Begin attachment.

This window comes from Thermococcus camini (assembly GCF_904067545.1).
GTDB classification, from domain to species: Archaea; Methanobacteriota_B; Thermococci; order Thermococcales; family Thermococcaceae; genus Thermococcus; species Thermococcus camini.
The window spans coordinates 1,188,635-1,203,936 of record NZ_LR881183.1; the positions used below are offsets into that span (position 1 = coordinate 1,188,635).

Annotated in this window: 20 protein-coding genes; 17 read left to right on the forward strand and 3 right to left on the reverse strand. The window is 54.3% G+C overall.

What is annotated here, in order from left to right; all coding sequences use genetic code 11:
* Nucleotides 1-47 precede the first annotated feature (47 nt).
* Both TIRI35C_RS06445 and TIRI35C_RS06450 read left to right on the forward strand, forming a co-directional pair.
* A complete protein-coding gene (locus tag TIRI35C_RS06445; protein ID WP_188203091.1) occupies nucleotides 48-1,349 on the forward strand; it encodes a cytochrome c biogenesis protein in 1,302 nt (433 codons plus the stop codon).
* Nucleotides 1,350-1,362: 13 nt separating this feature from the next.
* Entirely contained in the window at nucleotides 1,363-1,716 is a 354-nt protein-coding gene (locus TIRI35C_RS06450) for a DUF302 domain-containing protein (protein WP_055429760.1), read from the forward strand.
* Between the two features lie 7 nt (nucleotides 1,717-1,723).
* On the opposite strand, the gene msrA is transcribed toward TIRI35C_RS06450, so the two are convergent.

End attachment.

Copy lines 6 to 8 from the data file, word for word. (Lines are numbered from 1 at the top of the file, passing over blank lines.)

* Nucleotides 1-47 precede the first annotated feature (47 nt).
* Both TIRI35C_RS06445 and TIRI35C_RS06450 read left to right on the forward strand, forming a co-directional pair.
* A complete protein-coding gene (locus tag TIRI35C_RS06445; protein ID WP_188203091.1) occupies nucleotides 48-1,349 on the forward strand; it encodes a cytochrome c biogenesis protein in 1,302 nt (433 codons plus the stop codon).